Samoa's Opposition leader says the outgoing administration is refusing to step aside and the country is facing a "bloodless coup".
Samoa's Head of State Tuimaleali'ifano Va'aleto'a Sualauvi II announced late on Saturday night the scheduled swearing-in on Monday would be suspended "until such time as to be announced and for reasons that I will make known in due course". Samoa's Supreme Court later overturned this proclamation.
Fiame Naomi Mata'afa, FAST Party leader and Prime Minister in waiting, is suspicious of the incumbent prime minister.
"This is an illegal takeover of government, essentially that's what coups are," she says.
"We had every expectation that the convening of Parliament should happen."
Tuilaepa Sailele Malielegaoi, who's been Prime Minister for 23 years, addressed the nation on Sunday, saying the court ruling shouldn't stand and went against the law and spirituality of Samoan life.
"He doesn't want to acknowledge defeat, he doesn't want to leave the seat of power," Mata'afa says.
"We have to fight this because we want to retain this country as a country that is democratically ruled premised on the rule of law."
In the current political climate, police have been put on standby.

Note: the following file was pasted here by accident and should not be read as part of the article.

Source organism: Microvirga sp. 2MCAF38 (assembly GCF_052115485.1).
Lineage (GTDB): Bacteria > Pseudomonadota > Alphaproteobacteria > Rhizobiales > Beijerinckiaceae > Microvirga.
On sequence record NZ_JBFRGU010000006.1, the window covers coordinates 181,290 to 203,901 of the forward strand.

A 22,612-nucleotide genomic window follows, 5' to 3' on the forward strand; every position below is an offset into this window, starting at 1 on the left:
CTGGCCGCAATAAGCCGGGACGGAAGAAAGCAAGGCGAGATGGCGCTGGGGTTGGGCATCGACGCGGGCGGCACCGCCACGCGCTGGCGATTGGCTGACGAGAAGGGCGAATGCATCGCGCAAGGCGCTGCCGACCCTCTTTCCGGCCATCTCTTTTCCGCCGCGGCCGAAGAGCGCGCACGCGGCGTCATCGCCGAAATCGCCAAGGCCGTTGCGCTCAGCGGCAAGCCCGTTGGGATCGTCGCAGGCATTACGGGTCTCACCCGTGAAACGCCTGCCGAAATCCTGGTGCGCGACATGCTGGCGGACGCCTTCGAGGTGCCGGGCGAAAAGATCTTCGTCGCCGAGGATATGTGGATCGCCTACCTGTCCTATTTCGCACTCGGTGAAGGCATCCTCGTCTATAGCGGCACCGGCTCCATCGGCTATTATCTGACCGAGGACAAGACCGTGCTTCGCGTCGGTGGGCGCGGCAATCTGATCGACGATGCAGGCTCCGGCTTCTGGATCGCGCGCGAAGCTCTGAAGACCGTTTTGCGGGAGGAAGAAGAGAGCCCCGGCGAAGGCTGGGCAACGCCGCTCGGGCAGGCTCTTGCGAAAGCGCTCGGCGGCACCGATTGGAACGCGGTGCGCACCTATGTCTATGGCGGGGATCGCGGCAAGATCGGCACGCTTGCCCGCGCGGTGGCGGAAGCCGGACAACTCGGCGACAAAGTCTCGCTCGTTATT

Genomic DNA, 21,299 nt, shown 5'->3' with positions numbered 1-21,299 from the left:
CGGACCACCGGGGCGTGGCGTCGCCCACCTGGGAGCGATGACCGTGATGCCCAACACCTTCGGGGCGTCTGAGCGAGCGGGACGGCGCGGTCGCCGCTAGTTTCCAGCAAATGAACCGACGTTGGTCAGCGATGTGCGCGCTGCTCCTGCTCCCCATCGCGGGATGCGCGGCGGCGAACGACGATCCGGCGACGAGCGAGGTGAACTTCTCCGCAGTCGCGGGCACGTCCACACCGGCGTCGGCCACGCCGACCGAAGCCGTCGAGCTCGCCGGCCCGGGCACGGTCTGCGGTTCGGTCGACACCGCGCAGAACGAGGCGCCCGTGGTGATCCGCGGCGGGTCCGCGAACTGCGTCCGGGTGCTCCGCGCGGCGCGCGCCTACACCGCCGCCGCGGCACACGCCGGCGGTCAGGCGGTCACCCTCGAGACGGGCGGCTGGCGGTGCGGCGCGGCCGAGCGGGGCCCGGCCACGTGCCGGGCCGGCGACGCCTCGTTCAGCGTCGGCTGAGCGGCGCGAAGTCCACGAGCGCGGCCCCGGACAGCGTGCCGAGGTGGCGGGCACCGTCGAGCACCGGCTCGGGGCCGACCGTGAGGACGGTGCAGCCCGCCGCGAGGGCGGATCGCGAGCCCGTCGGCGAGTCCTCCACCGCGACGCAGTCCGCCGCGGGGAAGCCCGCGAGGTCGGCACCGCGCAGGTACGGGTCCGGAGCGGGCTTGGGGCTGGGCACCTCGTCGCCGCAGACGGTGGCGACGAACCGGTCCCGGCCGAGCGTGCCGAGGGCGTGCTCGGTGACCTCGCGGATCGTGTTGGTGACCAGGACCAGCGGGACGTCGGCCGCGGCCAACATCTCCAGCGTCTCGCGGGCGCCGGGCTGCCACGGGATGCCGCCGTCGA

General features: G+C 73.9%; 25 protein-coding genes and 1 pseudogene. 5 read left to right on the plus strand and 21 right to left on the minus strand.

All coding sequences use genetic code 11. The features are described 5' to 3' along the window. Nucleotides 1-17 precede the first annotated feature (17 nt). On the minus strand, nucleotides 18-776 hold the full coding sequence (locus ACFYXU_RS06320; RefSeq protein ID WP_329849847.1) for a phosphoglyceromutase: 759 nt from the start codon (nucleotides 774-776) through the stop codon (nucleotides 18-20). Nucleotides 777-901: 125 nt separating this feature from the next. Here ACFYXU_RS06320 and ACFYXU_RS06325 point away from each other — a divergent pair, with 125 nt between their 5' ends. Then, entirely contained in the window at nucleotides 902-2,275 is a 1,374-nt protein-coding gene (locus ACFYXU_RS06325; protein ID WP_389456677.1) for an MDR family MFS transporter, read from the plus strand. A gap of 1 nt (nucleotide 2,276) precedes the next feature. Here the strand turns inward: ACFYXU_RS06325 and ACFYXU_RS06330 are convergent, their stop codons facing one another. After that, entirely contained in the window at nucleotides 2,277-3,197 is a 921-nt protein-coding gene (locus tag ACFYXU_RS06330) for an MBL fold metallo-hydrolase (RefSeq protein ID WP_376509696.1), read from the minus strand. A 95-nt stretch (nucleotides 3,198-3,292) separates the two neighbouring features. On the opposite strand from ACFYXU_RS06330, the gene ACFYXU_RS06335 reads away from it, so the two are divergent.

"There's no unrest but there is this feeling that something is brewing and that's the scary part for us," says Lagipoiva Cherelle Jackson, Guardian Pacific reporter.
"We have no Prime Minister, we have no ministers of Cabinet, we have no sitting Parliament - that is scary and it's also unsettling."
Mata'afa says Pacific leaders should back a fair democratic process.
"Because it's a bloodless coup, people aren't so concerned or disturbed by it."
New Zealand's Foreign Affairs Minister Nanaia Mahuta is calling for all parties in Samoa to uphold the rule of law and demonstrate respect for the democratic process.
According to the Constitution, Parliament must sit on Monday and the swearing-in of Parliament "should" happen - but it's not a given.